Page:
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Computer Science (Cybersecurity), PhD

Computer Science (Cybersecurity), PhD

Academic programs / Graduate degrees / Computer Science (Cybersecurity), PhD

Computer, Cybersecurity, Information, Information Assurance, Security, approved for STEM-OPT extension, assurance, enggradcs, foundation, network, systems

A degree in computer science is the next step in your journey to become a great leader, innovator, entrepreneur and educator.

Program description
Degree awarded: PHD  Computer Science (Cybersecurity)

The PhD program in computer science with a concentration in cybersecurity is designed for graduate students who want to pursue a thorough education in the area of cybersecurity and information assurance.

The goal of this concentration is to provide students with the knowledge and skills in science and engineering for cybersecurity, including applied cryptography, computer and network security, computer forensics, data and information security and software security.

According to the National Security Agency, information assurance is defined as the set of measures intended to protect and defend information and information systems by ensuring their availability, integrity, authentication, confidentiality and nonrepudiation. This includes providing restoration of information systems by incorporating protection, detection and reaction capabilities.

Domestic students enrolled in the cybersecurity concentration are eligible for federal fellowships, such as the Department of Defense Information Assurance Scholarship Program and the Federal Cyber Service Scholarship for Service Program. For more information, students can visit the Cybersecurity and Trusted Foundations website

ASU is certified as a National Center of Academic Excellence in Information Assurance Education and a National Center of Academic Excellence in Information Assurance - Research by the National Security Agency and the Department of Homeland Security. Information assurance courseware at ASU has been certified by the Information Assurance Courseware Evaluation Program to satisfy the standards for Information Systems Security Professionals (NSTISSI 4011) and Senior Systems Managers (CNSSI 4012).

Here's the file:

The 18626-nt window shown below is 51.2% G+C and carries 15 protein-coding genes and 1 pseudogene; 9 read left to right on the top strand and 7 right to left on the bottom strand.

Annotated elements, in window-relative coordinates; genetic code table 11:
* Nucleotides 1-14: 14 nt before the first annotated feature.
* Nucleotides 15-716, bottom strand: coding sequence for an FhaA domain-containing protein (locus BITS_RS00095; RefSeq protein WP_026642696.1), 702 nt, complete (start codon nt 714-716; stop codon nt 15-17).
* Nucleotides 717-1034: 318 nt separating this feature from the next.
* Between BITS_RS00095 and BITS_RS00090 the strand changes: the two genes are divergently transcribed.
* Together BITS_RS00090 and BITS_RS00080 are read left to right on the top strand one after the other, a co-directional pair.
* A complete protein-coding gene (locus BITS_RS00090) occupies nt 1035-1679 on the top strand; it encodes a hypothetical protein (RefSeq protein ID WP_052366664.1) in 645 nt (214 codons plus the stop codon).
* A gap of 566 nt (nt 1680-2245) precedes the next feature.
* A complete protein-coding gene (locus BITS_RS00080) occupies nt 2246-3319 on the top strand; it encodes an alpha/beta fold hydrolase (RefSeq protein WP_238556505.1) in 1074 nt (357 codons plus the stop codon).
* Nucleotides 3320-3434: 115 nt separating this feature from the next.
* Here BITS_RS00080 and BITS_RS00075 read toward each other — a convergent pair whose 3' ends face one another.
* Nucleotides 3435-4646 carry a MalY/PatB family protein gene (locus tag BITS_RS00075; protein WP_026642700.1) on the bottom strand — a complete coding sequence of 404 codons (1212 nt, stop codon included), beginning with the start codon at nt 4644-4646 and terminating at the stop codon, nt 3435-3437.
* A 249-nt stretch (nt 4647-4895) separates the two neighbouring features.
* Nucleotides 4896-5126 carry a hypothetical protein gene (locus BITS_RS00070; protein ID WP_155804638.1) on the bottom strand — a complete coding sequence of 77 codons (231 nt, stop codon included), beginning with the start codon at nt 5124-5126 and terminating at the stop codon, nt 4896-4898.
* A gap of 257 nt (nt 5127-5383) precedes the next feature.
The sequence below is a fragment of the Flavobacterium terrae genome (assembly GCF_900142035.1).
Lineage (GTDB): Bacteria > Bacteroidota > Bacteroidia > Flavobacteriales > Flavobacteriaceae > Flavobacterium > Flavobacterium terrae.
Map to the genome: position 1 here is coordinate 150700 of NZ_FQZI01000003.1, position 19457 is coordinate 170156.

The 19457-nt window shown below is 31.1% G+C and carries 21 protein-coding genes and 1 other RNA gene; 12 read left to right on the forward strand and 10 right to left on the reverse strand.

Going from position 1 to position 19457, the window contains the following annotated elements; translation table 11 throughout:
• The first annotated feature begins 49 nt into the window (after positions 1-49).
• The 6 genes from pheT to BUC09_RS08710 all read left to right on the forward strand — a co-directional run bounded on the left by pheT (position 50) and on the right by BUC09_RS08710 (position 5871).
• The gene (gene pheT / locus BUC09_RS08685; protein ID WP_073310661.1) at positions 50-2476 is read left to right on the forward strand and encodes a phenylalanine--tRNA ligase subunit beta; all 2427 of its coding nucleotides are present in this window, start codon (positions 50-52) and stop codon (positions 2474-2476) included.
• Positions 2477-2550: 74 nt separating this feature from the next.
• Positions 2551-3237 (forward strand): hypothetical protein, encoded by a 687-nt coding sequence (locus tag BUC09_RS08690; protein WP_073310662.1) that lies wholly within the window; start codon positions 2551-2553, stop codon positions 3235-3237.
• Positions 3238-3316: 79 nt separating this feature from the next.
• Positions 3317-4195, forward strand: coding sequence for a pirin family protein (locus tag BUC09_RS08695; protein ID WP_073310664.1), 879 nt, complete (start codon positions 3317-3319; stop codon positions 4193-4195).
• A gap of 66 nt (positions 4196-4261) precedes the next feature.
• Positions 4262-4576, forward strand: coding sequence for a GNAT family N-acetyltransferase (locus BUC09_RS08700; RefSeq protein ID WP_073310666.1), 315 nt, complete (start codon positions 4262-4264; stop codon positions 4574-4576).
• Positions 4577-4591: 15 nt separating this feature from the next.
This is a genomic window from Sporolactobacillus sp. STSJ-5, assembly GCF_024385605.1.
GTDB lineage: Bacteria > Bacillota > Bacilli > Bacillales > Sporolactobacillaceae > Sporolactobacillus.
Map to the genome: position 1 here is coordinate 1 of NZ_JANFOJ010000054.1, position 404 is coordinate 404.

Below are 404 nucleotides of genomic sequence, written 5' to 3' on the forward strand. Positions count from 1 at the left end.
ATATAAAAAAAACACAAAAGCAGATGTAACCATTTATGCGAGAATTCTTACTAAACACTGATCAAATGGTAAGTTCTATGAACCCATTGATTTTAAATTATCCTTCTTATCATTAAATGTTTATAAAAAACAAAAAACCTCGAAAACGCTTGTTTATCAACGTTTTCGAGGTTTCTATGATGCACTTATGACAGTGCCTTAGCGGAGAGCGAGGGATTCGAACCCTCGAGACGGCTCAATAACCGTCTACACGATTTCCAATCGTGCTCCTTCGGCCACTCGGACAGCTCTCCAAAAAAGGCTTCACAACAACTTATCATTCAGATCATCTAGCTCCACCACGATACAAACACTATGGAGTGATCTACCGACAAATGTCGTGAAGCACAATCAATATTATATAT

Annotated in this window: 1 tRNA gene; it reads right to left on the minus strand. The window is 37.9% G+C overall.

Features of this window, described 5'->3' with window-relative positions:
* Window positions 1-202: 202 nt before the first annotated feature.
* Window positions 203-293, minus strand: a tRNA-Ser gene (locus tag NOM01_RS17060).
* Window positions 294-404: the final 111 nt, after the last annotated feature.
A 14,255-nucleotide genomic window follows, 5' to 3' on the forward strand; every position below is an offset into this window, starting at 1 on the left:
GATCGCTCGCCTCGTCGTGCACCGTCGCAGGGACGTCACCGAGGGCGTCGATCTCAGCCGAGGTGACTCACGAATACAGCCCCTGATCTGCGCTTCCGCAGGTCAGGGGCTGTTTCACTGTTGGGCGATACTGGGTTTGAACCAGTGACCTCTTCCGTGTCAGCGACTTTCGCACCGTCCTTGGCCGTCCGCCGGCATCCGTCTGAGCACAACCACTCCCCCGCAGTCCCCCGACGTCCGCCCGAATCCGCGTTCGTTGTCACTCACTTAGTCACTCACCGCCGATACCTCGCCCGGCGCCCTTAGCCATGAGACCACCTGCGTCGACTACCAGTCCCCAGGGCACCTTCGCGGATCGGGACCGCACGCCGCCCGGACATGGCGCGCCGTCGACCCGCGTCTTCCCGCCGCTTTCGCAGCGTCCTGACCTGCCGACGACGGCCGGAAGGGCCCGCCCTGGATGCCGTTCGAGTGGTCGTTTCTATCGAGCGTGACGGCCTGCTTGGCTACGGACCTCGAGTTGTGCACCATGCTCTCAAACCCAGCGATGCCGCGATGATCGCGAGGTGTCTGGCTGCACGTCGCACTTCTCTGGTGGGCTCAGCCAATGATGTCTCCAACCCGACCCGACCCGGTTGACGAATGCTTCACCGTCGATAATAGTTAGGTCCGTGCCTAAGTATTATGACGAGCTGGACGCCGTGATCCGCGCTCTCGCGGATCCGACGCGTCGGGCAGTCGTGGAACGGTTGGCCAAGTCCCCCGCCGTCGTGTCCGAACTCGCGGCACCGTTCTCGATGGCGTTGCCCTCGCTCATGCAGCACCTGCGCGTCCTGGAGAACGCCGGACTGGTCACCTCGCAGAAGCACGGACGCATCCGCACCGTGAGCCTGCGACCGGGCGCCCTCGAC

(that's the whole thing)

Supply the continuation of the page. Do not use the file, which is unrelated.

STEM-OPT for international students on F-1 visas

This program may be eligible for an Optional Practical Training extension for up to 36 months. This OPT work authorization term may help international students gain skills and experience in the U.S. Those interested in an OPT extension should review ASU degrees that qualify for the STEM-OPT extension at ASU's International Students and Scholars Center website.

The OPT extension only applies to students on an F-1 visa and does not apply to students completing the degree through ASU Online.

At a glance
Degree requirements

84 credit hours, a written comprehensive exam, a prospectus and a dissertation

Required Core Areas (9 credit hours)
foundations (3)
systems (3)
applications (3)

Concentration (9 credit hours)
CSE 543 Information Assurance and Security (3)
Choose two:
CSE 539 Applied Cryptography (3)
CSE 545 Software Security (3)
CSE 548 Advanced Computer Network Security (3)

Research (18 credit hours)
CSE 792 Research (18)

Electives and Additional Research (36 credit hours)

Culminating Experience (12 credit hours)
CSE 799 Dissertation (12)

Additional Curriculum Information
Courses that are used to satisfy the core area requirement cannot be used to satisfy electives or other requirements. A grade of "B" or better is required for core courses.

18 credit hours of CSE 792 Research are required, and up to 54 credit hours are allowed on the plan of study. Students with research credit hours in excess of 18 add these credit hours to their electives and additional research.

Electives include:

  • additional CSE 792 Research credit hours (up to 36 credit hours allowed beyond the required 18)
  • computer science courses of which up to 18 credit hours of CSE 590 and CSE 790: Reading and Conference is allowed
  • up to six credit hours of interdisciplinary electives in other academic units that are subject to program chair approval

When approved by the academic unit and the Graduate College, this program allows 30 credit hours from a previously awarded master's degree to be used for this degree.

A maximum of three credit hours of 400-level coursework may be applied on the plan of study.

Admission requirements

Applicants must fulfill the requirements of both the Graduate College and the Ira A. Fulton Schools of Engineering.